Initially it was quite a cool John Lennon cap, it looked good, but times move on and he adopted a wide brimmed piece of head gear, it looked like the sort of thing my mum would wear for a wedding but I assume that in 1966 it was quite hip, Keith Richards had been sporting a similar style for a while. I feel unreasonably sorry for Elliott during this period, it didn’t look an easy hat to wear, it had a wide brim and surely was prone to be dislodged at inopportune moments which was not what you wanted from a hat you had to wear. There was also the fact that although it hinted at Carnaby Street foppery the band were having to play cabaret dates in the late 60’s and Elliott had to wear the hat with a frilly shirt which again made him look like my mum at a wedding.

In a further twist, around the time of ‘he aint heavy he’s my brother’ Elliot emerged wearing a full wig as if to try and fool us he had been hiding a full head of hair all this time. I’ve never understood why people find wig wearing funny, it seems quite sensible to me but it must have been hot trying to drum in that mother.

bobby elliott with wig
As follicle related science has developed it’s a lot more possible for rock stars (and world leaders) not to be bald but for the musician strapped for case it’s always been a case of wearing the hat. As with every thing familiarity brings acceptance. We expect to see guitarist Richard Thompson with a beret jammed on his head, it’s been so long we’ve actually forgotten he is bald. Ditto Slash who is apparently sporting a fair bald patch although presumably he could afford some treatment unless he spends all his money on Marlborough’s. Pop down your local to see any bunch of old blokes on stage and note how the hat quota has rocketed, hats are cool thinning hair is not.
Believe it or not, there was a time when rock was a young man’s game apart from Bobby Elliot no one had to wear the hat. Roger Glover of Deep Purple grabbed a hat before hair loss became apparent, fellow bandmate Ritchie Blackmore did the same thing for a while but these days he appears to have more hair than ever, a man with 20 year old hair and a 70 year old face, I’m beginning to reconsider my position on wigs.

There are two acceptable ways to introduce the hat. The first is to dabble with it for a while, put it on, take it off. ‘Look’ this says ‘I don’t need to wear a hat, it’s my choice’. The trick with this approach is to time it so as soon as any thinning is visible the hat is firmly jammed on never to move again. It needs a lot of discipline but also raises the possibility of introducing a toupee by stealth and doing the reverse trick by using the hat less and less.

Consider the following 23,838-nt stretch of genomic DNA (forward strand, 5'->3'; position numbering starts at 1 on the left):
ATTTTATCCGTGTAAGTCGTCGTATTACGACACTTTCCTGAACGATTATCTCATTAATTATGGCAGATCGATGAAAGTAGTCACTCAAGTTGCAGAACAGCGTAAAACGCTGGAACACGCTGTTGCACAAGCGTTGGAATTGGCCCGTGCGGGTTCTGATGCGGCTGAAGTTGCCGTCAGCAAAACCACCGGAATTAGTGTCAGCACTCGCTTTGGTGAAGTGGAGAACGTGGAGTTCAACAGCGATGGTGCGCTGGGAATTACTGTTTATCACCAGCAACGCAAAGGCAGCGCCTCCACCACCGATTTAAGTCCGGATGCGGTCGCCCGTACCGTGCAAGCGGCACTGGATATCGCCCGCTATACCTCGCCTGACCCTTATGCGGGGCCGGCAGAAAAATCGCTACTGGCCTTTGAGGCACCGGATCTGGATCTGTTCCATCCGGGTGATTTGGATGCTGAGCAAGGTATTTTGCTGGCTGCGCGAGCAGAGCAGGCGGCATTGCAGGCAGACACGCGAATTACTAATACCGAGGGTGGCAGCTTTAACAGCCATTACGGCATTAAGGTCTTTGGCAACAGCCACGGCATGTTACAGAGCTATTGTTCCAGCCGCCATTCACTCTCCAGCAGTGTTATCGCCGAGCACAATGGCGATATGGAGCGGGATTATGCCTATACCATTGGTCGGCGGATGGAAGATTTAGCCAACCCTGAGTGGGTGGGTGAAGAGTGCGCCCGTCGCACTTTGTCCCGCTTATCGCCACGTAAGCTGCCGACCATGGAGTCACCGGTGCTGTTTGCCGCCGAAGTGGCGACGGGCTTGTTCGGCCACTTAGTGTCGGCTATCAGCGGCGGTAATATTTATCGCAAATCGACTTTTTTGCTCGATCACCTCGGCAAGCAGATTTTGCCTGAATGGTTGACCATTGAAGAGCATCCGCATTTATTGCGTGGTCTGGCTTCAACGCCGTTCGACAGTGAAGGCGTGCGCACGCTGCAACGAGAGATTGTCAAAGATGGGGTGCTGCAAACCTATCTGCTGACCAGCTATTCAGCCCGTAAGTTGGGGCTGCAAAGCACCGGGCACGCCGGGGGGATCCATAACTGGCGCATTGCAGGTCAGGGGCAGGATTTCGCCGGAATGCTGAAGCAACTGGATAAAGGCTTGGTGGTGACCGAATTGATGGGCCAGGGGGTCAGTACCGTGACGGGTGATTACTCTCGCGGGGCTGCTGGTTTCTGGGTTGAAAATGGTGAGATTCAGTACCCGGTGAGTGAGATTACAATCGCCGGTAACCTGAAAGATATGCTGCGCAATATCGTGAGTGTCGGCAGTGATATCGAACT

The other option, which is not always one of choice, is to disappear for a while and return with a hat. ‘Look’ this says ‘I’m back and I’ve chosen to wear this great new hat. The best example of this is Adam Ant who has not only returned with a striking new hat but is utilising the double protection of a bandana.
Speaking of which, lets just pay tribute to the number 1 70’s man with a hat. I speak of Miami Steve Van Zandt. A man so cool that he had a nickname but also a mysterious reason why he had to wear a hat (motorcycle accident scars-so terrible you wouldn’t want to see them honest). Van Zandt is so dedicated I have never seen him without some head covering. Wisely he seemed to have realised the risks with a broad brimmed titfer and has settled down to the more comfortable bandana. Even when he was in the Sopranos he was able to get away with what was almost a comedy wig. Mr Miami is one of those people who just looks so good on stage that it’s easy to forget he actually looks fairly ridiculous. I watched a clip of him being shown round a guitar factor a while back. Here was a tiny portly man in his 60’s wearing what appeared to be a suit made out of carpet, with matching hat naturally. Bet it would have looked great on stage though.

By way of ending lets have a favourite video which I can never use in a 70’s-based blog. It’s Mr Elliott again, great drummer and nice guy who I suspect never gave a shit about his hair (bet it was the manager’s idea) He’s looking very relaxed here.

Today, of course Bobby Elliott is wearing a flat cap in deference to his northern roots

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WHO Month-The Lonesome Death of Keith Moon